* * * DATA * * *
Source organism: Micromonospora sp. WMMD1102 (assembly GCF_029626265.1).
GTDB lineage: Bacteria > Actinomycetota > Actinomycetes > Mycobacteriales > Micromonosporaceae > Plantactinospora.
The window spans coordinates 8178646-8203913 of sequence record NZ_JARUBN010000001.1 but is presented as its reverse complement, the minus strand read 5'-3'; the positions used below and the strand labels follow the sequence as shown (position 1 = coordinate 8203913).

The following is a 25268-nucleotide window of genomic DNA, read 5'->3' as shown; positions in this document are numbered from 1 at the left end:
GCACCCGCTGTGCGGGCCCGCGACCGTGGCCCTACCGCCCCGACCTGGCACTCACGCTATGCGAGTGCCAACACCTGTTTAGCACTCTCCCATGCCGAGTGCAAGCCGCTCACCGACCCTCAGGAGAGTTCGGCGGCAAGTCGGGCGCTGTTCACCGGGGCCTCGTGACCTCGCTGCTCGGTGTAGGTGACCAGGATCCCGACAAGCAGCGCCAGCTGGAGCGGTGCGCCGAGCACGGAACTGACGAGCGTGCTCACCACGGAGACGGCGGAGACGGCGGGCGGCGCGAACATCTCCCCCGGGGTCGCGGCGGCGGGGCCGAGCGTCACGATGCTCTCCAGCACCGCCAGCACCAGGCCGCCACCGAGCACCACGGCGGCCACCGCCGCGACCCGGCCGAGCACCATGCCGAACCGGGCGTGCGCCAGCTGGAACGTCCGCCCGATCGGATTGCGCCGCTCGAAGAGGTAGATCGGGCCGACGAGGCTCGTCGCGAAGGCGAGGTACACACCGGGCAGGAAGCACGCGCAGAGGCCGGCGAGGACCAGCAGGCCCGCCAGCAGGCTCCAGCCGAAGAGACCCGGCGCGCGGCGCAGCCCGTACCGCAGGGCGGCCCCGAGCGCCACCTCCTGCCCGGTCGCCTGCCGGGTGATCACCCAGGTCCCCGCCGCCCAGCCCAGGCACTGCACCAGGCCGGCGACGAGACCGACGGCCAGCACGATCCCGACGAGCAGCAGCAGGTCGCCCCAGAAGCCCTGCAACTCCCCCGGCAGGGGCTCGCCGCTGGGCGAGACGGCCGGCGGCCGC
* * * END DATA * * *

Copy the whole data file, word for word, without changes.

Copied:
Source organism: Micromonospora sp. WMMD1102 (assembly GCF_029626265.1).
GTDB lineage: Bacteria > Actinomycetota > Actinomycetes > Mycobacteriales > Micromonosporaceae > Plantactinospora.
The window spans coordinates 8178646-8203913 of sequence record NZ_JARUBN010000001.1 but is presented as its reverse complement, the minus strand read 5'-3'; the positions used below and the strand labels follow the sequence as shown (position 1 = coordinate 8203913).

The following is a 25268-nucleotide window of genomic DNA, read 5'->3' as shown; positions in this document are numbered from 1 at the left end:
GCACCCGCTGTGCGGGCCCGCGACCGTGGCCCTACCGCCCCGACCTGGCACTCACGCTATGCGAGTGCCAACACCTGTTTAGCACTCTCCCATGCCGAGTGCAAGCCGCTCACCGACCCTCAGGAGAGTTCGGCGGCAAGTCGGGCGCTGTTCACCGGGGCCTCGTGACCTCGCTGCTCGGTGTAGGTGACCAGGATCCCGACAAGCAGCGCCAGCTGGAGCGGTGCGCCGAGCACGGAACTGACGAGCGTGCTCACCACGGAGACGGCGGAGACGGCGGGCGGCGCGAACATCTCCCCCGGGGTCGCGGCGGCGGGGCCGAGCGTCACGATGCTCTCCAGCACCGCCAGCACCAGGCCGCCACCGAGCACCACGGCGGCCACCGCCGCGACCCGGCCGAGCACCATGCCGAACCGGGCGTGCGCCAGCTGGAACGTCCGCCCGATCGGATTGCGCCGCTCGAAGAGGTAGATCGGGCCGACGAGGCTCGTCGCGAAGGCGAGGTACACACCGGGCAGGAAGCACGCGCAGAGGCCGGCGAGGACCAGCAGGCCCGCCAGCAGGCTCCAGCCGAAGAGACCCGGCGCGCGGCGCAGCCCGTACCGCAGGGCGGCCCCGAGCGCCACCTCCTGCCCGGTCGCCTGCCGGGTGATCACCCAGGTCCCCGCCGCCCAGCCCAGGCACTGCACCAGGCCGGCGACGAGACCGACGGCCAGCACGATCCCGACGAGCAGCAGCAGGTCGCCCCAGAAGCCCTGCAACTCCCCCGGCAGGGGCTCGCCGCTGGGCGAGACGGCCGGCGGCCGC